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HALLIBURTON: TIME TO DEAL WITH THE ROGUES

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The Halliburton case has indeed refused to die. As with everything Nigerian, this case, in which highly placed Nigerians perpetrated an unimaginable heist running into millions of Dollars has proved or is rather, proving to be wished away into the bowels of history. It has resonated and the more they thought they had buried the corpse, the more the hand protrudes for all to see. I think it was America’s Gulf war hero and former Secretary of State General Collin Powel who uttered a seemingly harmless statement about corruption in Nigeria, which has remained indelible in our psyche. When his opinion about Nigeria was sought, Powel simply retorted that, "it is a country of marvellous scammers."

This uppercut must have passed as the most undiplomatic comment ever openly made by a serving United States top diplomat against another country. Of course, the gaffe caused a diplomatic row w between the US and Nigerian. Nigerians were nonetheless unimpressed as many of them concur with the General’s sweeping classification of Nigerians as scammers. Although the U.S Government denied that this was its official position many people believed Powel couldn’t have voiced it out the way he did if it was not his country’s position. In the end and as usual, a sacrificial lamb was found. The media – was blamed for taking Powell’s words out of context.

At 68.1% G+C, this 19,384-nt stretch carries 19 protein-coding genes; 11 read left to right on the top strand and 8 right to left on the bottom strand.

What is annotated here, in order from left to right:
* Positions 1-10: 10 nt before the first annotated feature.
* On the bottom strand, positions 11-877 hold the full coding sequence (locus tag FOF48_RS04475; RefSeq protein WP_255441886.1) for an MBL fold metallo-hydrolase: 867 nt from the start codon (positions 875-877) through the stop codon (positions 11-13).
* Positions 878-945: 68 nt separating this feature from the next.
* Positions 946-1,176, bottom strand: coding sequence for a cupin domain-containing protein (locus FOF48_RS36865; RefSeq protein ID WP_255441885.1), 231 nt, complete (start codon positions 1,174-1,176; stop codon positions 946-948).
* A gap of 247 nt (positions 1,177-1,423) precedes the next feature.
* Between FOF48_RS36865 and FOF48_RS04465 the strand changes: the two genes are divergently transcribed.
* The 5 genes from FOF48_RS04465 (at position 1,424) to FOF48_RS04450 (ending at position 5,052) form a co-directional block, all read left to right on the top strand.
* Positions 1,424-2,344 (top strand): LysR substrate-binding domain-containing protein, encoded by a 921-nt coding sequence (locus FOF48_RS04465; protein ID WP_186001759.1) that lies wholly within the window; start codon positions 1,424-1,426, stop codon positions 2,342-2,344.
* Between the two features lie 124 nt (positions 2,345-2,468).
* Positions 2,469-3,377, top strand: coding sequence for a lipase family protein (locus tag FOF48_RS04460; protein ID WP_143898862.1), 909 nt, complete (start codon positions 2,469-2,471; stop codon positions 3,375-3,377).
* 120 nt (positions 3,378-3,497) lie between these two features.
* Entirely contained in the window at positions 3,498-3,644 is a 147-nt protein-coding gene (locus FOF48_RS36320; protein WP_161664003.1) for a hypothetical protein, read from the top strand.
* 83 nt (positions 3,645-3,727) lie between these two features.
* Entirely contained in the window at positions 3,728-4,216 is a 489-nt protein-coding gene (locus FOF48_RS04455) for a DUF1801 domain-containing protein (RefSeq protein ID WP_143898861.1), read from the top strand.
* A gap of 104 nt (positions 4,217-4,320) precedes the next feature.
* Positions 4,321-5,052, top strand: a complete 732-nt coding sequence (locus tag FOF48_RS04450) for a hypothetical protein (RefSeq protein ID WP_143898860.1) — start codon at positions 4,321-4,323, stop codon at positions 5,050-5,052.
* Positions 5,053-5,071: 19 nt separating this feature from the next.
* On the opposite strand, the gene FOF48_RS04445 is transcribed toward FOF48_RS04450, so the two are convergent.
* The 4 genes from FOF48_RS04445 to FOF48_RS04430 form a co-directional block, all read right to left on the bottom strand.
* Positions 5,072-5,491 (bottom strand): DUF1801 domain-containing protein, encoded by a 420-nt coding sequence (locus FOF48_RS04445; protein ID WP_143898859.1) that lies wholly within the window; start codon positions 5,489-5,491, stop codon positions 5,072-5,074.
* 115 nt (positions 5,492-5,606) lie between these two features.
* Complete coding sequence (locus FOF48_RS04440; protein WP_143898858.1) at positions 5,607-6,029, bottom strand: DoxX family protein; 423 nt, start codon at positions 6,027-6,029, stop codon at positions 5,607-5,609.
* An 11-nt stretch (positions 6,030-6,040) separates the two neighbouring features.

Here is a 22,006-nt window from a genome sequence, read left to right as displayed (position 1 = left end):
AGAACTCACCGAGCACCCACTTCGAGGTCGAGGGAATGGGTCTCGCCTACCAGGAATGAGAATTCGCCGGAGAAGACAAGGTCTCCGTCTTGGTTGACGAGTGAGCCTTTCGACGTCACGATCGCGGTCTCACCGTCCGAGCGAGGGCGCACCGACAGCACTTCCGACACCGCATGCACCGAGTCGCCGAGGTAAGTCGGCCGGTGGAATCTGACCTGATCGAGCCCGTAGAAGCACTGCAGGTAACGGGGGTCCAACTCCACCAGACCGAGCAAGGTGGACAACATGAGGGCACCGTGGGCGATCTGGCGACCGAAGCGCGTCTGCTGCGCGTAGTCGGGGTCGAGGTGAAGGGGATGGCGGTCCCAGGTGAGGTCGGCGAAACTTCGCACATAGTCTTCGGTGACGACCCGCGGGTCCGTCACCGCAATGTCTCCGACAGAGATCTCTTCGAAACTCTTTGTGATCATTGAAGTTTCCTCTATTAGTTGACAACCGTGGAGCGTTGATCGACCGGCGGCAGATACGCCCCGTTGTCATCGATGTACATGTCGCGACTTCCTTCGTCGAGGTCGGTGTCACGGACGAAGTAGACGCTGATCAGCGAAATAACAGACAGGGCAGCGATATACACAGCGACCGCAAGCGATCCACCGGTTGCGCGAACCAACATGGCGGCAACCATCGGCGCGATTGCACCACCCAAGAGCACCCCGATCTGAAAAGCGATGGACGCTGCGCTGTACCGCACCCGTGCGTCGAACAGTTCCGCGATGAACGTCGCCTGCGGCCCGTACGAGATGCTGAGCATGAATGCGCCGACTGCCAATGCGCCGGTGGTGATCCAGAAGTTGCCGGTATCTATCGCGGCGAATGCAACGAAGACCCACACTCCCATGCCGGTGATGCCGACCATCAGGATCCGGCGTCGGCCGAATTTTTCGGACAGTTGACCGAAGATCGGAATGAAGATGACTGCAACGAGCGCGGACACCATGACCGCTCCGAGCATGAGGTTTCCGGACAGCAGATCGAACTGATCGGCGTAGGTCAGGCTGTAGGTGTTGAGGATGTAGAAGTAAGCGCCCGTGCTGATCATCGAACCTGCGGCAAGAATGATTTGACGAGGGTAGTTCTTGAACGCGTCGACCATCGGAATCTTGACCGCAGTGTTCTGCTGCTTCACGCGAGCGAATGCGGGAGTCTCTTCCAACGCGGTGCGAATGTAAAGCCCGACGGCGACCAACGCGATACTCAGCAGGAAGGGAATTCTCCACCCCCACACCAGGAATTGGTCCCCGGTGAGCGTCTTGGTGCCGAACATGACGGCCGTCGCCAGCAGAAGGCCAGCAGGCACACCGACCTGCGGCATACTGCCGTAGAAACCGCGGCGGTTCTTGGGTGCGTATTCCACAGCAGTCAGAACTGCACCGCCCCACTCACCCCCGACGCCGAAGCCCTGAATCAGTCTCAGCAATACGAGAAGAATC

Coincidentally, at the time Collins’ statement was made, Nigerian officials at the highest level of government were enmeshed in a scandalous financial deal in which the nation was ripped-off of hundreds of millions of dollars. Ironically the main accomplices in the crime were US citizens. Today this monumental scam is officially known as the Halliburton scandal. It concerns the Nigerian Liquefied Natural Gas (LNG) project and can be traced back to 1994 when bids were submitted to build Africa’s first liquefied natural gas plant in Bonny, Rivers State at the cost of $6 billion.

A joint venture company, TSKJ, formed in equal partnership between a French engineering company, Technip, an Italian engineering company, Snamprogetti, a US engineering company, KBR, of the Halliburton group; and the Japanese engineering and construction company, JGC, amplified corruption in Nigeria to unprecedented levels. Soon after TSKJ was formed, it registered three companies in Madeira, Portugal, to recruit two "consulting companies," Tri-Star Investment Ltd, and Marubeni Inc with the mandate to bribe Nigerian "officials of the executive branch of government, NNPC and NLNG officials, and political party leaders", according to a sealed indictment filed at the United States District Court in Houston, Texas. Three early decisions taken by TSKJ were: hiring a British lawyer, Jeffery Tesle to coordinate the affairs of TriStar; signing up Wojciech Chodan, an American deal maker resident in the UK to assist him and contract Messrs Matsuda, Endo, and Lida to run Marubeni.